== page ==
Finance is a broad term for things about the science, creation, management, and studies of money and financial investments. In general, it includes the questions of why and how an individual, institution or government obtain the funds necessary to operate normally, including its utilization, in terms of its income, assets, liabilities, and growth or deterioration. Finance has many theoretical elements as well as applications in our current society. It is used to determine the financial worth of a business or institution and the strategies used to optimize return on investment (ROI). It is also used to determine the optimal taxation of corporations and individuals, to determine the risk/reward balance required for banking and other commercial activities, and to ensure adequate protection and insurance against catastrophes such as fires, earthquakes and terrorism.
The study of finance is a branch of economics. In the United States, most economic activity is related to banking, although other types of financial institutions are found in various countries. Business cycles are primarily affected by changes in the availability of credit. Changes in interest rates affecting the supply of credit to create short-term fluctuations in the cost of borrowing money, which are known as monetary effects. These effects are usually temporary and, as long as supply conditions are fixed, they have little effect on the economy as a whole.
Unlike traditional economics, modern economics does not view business and investment practices merely from the point of view of profits, losses, taxes and savings. The study of finance focuses on the method by which funds are invested, the rate of return, and the institutions that provide those funds, including banking systems and financial markets. Finance is part of macroeconomics, which studies broader economic issues. For example, it can be studied to explain why certain economic policies, such as economic protection, lead to successful industries or why tax policies affect the distribution of income.
Unlike traditional economics, modern finance provides a number of complex tools for the analysis of economic systems. One such tool is the theory of asset pricing, which determines the interest people will pay for different financial assets. Another useful tool for studying the interrelationship between various economic factors is the concept of financial risk. This concept describes how the risk of failing to return funds to investors is evaluated by banking systems, including interest rates and the credit rating of the financial system.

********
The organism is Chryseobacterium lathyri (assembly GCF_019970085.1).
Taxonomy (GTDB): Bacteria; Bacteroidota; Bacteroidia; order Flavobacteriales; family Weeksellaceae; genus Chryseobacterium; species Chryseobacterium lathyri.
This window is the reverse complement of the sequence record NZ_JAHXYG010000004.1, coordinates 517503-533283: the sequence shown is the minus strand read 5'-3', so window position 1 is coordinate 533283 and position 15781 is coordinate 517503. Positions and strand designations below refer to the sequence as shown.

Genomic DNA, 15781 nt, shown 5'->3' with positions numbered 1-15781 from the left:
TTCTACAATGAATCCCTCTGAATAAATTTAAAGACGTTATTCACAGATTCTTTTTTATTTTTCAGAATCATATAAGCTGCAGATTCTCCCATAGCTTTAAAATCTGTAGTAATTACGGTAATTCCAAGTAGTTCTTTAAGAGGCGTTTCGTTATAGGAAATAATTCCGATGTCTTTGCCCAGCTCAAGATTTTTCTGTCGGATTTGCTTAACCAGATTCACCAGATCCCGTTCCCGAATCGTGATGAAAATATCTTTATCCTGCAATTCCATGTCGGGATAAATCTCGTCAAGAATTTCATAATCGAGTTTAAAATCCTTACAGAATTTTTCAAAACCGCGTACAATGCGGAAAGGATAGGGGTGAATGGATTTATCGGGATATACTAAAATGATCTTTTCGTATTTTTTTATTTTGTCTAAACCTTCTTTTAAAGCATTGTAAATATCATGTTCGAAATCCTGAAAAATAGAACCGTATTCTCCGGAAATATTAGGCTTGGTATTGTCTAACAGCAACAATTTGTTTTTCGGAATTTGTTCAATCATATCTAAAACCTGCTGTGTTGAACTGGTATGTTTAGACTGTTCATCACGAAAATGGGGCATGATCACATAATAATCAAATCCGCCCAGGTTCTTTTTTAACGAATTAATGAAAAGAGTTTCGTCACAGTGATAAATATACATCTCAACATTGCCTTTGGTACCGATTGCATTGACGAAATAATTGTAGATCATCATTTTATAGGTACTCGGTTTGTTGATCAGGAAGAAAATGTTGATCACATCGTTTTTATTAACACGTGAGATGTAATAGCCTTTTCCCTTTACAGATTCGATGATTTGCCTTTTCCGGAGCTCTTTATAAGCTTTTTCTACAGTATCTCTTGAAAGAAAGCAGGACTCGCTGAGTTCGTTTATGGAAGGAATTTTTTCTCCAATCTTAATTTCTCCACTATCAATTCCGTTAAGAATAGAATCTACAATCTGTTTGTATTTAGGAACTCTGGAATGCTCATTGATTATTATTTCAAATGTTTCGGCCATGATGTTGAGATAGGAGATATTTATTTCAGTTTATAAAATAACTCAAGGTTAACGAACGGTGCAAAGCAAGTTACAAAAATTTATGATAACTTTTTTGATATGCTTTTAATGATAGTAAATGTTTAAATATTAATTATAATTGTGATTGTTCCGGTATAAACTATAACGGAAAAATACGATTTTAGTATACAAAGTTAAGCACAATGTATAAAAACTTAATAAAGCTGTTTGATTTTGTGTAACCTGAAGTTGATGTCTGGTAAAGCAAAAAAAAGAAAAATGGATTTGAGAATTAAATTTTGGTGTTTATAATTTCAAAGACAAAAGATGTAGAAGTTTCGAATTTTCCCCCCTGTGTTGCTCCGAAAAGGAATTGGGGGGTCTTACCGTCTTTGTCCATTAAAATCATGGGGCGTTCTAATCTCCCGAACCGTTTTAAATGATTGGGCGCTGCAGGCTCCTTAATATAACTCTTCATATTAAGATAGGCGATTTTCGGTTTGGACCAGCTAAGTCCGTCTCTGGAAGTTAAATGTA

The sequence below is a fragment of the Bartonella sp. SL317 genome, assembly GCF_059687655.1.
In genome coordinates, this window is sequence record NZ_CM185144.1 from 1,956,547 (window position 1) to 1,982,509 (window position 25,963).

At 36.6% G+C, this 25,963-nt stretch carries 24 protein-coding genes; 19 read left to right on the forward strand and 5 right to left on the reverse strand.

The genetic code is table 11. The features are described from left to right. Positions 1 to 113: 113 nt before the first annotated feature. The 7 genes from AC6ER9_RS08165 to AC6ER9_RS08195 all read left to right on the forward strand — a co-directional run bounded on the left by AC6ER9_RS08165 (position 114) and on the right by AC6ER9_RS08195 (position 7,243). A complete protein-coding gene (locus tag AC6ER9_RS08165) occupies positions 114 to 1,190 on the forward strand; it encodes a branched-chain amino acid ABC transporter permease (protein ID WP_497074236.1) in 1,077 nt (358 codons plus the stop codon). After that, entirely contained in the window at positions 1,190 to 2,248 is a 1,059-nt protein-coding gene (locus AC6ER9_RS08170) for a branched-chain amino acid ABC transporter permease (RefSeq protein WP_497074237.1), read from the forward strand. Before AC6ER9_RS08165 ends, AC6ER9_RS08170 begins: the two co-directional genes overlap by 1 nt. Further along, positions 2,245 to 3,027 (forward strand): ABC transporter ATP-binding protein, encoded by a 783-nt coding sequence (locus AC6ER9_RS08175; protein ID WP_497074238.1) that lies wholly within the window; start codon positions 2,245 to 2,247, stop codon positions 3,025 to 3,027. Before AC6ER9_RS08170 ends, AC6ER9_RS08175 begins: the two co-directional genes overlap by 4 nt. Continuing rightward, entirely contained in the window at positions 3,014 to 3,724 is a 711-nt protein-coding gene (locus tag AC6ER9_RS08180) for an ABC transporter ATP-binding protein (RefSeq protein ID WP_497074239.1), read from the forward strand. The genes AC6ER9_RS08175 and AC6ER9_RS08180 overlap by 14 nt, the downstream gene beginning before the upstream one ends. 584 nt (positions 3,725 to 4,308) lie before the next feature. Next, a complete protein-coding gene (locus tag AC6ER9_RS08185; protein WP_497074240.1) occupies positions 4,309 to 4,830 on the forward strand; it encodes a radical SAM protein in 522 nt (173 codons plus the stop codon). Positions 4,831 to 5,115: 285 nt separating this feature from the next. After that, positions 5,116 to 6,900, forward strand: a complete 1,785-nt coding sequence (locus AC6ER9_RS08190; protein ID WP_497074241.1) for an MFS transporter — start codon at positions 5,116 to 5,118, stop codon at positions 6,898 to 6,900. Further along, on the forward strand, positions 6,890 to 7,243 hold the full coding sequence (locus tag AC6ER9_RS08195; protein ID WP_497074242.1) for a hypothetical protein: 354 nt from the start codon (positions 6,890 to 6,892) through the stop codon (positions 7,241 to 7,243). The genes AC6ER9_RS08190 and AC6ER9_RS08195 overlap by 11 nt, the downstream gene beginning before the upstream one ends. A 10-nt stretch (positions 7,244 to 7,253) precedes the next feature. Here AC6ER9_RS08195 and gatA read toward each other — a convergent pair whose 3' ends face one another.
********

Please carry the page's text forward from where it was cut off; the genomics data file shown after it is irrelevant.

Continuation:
Because of the complex interrelationship of the financial markets and the financial system, finance is a very difficult and demanding subject. Its concepts and methods are as varied as the individuals who study them. Finance graduates may choose to specialize in one of several fields of study, such as banking, economics, investment, or public policy. All of these areas require extensive training, but those specializing in one field to learn the most about the topic.
A degree in finance allows students to understand the workings of the capital markets. They will also learn the concepts and tools used in banking, as well as how the different institutions interact with each other and with other countries. Those students planning on entering the professional world should also be prepared to become highly skilled managers. Graduates can seek employment in financial planning agencies, investment banks, accounting firms, or other finance-related organizations. For those already working in finance, the choice of advanced education often indicates an ability to rise quickly through the ranks of the company.